Oh, and I approached the bassist wearing the GP shirt about where the HELL he found it and he said Worn Free this online site. This little bit of info will reappear later in our story, I'm happy to say...
Leaving Town-The Playing Favorites (MP3)
Indigenous-The Playing Favorites (MP3)
8. The Details
John and I had moved on to catch The Details for the 11 pm slot. It occurred to me at one point that I had a huge contingent of bands that I was really excited to see on my list from Canada. The Details were one of those. Catchy hooks and really drum-driven songs, with well-crafted lyrics that weaved a lot of the juxtaposition of yearning and the regret one sometimes feels for having that yearning. In fact, I'd probably have to cite the latter being used a bit too much...I mean, I'm from a small town too in what felt like the Canadian frozen tundra most of the time, always looking to get the hell out, and some great songs have come out of that experience... but like the old adage, a one-trick pony gets boring after a bit. But the band was young so maybe over time...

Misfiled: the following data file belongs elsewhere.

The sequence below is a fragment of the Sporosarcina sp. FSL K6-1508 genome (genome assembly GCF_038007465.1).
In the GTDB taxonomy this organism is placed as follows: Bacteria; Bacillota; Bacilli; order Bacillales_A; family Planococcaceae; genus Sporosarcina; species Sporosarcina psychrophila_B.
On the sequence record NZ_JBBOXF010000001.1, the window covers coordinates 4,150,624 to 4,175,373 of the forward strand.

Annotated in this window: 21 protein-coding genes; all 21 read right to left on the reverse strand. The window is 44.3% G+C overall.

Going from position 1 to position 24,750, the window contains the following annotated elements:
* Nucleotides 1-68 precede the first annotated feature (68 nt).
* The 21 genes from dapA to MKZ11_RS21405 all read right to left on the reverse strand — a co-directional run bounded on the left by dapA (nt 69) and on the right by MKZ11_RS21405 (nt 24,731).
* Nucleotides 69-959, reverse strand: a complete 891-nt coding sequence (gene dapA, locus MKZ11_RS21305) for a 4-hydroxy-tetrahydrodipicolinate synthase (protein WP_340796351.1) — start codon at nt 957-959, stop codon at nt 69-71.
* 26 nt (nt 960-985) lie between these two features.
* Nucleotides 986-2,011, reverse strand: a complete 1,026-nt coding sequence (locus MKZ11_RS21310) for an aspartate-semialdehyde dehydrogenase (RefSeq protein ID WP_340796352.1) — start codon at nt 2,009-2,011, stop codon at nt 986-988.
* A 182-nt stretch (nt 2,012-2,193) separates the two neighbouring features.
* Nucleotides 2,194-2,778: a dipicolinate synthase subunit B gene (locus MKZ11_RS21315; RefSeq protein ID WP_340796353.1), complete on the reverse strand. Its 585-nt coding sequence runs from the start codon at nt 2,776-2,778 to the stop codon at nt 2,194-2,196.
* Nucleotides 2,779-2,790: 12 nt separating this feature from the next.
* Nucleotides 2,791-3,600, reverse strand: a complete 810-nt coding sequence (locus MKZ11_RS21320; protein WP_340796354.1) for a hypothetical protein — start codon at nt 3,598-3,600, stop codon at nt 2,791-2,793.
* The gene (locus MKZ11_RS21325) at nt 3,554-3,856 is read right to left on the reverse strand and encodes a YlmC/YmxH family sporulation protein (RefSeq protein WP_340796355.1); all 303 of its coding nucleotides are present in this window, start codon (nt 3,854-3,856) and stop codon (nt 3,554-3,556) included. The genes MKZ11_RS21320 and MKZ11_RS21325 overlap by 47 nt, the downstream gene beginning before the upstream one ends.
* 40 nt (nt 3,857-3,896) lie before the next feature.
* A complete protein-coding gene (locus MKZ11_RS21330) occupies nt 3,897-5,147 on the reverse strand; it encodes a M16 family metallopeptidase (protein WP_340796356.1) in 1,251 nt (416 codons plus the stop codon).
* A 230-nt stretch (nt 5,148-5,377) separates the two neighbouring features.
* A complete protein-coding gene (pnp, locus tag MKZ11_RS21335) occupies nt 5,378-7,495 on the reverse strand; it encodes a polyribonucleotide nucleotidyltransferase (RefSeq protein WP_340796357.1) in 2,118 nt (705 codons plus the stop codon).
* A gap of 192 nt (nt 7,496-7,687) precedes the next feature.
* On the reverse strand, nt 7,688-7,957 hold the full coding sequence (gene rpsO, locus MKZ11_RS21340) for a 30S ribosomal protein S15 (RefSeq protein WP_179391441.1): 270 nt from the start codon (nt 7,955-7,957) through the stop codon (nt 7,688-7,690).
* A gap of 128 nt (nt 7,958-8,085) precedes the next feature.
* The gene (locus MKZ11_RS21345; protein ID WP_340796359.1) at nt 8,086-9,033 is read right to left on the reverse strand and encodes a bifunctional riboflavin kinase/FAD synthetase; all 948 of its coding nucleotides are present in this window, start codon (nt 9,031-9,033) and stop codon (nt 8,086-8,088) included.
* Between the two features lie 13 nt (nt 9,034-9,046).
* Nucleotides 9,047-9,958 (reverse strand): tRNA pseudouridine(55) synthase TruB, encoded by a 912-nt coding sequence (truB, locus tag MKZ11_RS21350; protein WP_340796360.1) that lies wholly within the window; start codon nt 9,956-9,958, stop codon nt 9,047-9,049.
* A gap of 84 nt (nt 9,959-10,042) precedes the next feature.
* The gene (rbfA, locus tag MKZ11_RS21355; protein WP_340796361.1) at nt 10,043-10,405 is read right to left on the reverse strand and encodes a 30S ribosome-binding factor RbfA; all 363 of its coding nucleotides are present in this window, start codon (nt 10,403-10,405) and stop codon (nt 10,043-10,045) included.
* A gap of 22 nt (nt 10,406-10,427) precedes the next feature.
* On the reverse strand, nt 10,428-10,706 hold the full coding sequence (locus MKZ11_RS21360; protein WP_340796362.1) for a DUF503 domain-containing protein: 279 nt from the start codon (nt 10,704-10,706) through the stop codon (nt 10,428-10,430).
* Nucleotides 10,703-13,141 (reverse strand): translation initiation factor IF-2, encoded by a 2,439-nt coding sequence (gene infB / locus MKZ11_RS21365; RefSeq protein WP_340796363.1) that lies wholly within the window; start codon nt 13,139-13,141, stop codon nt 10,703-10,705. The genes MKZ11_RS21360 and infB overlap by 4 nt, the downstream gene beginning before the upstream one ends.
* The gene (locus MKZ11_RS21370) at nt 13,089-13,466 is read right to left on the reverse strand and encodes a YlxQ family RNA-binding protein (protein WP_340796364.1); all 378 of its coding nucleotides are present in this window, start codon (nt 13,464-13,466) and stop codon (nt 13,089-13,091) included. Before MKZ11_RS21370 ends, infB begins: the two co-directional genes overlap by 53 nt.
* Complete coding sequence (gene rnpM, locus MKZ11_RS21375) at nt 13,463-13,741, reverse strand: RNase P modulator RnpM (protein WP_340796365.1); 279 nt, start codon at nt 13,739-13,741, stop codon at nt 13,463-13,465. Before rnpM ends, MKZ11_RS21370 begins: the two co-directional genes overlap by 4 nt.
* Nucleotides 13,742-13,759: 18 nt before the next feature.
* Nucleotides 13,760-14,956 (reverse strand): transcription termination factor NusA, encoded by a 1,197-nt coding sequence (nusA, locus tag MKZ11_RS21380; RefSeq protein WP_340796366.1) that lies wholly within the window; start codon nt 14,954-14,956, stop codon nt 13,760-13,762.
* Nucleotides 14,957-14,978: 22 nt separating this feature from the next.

I read an article that compared them to another band I saw and loved, The Weakerthans, (which is possible especially as one of the Weakerthans plays on Draw a Distance, Draw a Border). But I found The Details sound harder.
One thing they mentioned from the stage that was interesting: more than one band they knew that was slated for SX wound up not making it because of getting denied at the border (you know those bass players are public enemy #1 here in the States). Apparently, they should have come over with the Mounties in uniform I saw scattered throughout the audience in The Details set.
The Height of Land-The Details (MP3)
Always, Always, Always, Never-The Details (clip)
9. Bo Pepper
Some other friends had set out to try to get into the REM show for the midnight hour, and though seeing a larger act like that in a small venue like Stubbs could have been cool, I figured it would be a zoo (apparently it was). And Stubbs wasn't in the vicinity for the 2 bands I wanted to hit in that same timeframe.